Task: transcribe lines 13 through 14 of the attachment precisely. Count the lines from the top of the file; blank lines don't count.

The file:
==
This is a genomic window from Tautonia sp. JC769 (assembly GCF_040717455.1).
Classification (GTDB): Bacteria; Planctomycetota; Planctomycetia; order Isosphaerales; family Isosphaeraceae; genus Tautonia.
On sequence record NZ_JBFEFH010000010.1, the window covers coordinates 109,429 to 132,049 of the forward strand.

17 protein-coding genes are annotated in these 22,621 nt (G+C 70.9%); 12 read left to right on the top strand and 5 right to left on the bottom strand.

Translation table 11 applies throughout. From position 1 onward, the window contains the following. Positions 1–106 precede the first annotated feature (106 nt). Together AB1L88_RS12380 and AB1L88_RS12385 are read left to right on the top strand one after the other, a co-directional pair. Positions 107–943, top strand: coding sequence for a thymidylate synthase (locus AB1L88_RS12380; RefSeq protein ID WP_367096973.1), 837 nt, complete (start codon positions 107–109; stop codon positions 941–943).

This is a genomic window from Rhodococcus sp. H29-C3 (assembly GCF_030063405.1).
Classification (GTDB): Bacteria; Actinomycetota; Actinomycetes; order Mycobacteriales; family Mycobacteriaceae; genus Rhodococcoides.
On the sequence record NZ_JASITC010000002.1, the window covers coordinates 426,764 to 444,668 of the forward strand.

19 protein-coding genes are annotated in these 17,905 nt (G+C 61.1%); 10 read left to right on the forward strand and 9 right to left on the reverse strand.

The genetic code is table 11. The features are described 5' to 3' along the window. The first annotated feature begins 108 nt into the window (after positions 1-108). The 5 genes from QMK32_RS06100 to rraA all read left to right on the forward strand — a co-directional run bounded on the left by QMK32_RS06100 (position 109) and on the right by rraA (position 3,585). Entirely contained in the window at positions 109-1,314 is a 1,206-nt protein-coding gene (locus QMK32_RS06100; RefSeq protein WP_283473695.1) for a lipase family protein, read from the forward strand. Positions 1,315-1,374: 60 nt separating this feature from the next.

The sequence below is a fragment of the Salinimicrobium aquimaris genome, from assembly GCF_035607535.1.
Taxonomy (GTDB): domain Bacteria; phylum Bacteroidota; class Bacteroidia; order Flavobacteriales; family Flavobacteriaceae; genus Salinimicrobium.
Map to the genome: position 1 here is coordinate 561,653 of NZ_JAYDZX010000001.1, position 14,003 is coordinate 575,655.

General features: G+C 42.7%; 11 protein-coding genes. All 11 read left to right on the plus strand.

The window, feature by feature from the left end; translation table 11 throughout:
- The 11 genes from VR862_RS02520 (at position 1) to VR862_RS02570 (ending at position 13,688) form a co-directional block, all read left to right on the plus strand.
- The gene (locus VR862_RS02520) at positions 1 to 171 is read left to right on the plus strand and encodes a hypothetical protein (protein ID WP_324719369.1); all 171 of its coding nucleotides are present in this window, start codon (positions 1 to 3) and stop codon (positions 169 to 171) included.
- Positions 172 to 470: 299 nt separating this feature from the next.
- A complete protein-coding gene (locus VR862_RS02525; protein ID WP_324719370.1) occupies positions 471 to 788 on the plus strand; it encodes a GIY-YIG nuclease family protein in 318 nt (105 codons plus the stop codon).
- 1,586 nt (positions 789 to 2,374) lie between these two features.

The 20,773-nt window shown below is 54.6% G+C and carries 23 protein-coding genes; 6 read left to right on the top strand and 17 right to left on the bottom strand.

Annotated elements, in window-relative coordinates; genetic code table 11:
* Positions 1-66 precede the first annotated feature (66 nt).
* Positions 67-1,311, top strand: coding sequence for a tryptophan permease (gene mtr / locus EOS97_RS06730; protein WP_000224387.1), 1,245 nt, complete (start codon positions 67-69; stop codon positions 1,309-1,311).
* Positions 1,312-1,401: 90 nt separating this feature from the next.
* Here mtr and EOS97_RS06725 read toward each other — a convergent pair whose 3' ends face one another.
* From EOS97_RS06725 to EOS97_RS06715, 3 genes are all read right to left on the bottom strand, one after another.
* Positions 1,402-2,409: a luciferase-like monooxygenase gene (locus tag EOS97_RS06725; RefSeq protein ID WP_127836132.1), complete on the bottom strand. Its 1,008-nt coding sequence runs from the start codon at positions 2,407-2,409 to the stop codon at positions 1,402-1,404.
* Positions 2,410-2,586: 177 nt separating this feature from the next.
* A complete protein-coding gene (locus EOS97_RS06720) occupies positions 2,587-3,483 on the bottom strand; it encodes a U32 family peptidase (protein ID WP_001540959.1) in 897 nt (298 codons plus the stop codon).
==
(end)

Map to the genome: position 1 here is coordinate 561,653 of NZ_JAYDZX010000001.1, position 14,003 is coordinate 575,655.

General features: G+C 42.7%; 11 protein-coding genes. All 11 read left to right on the plus strand.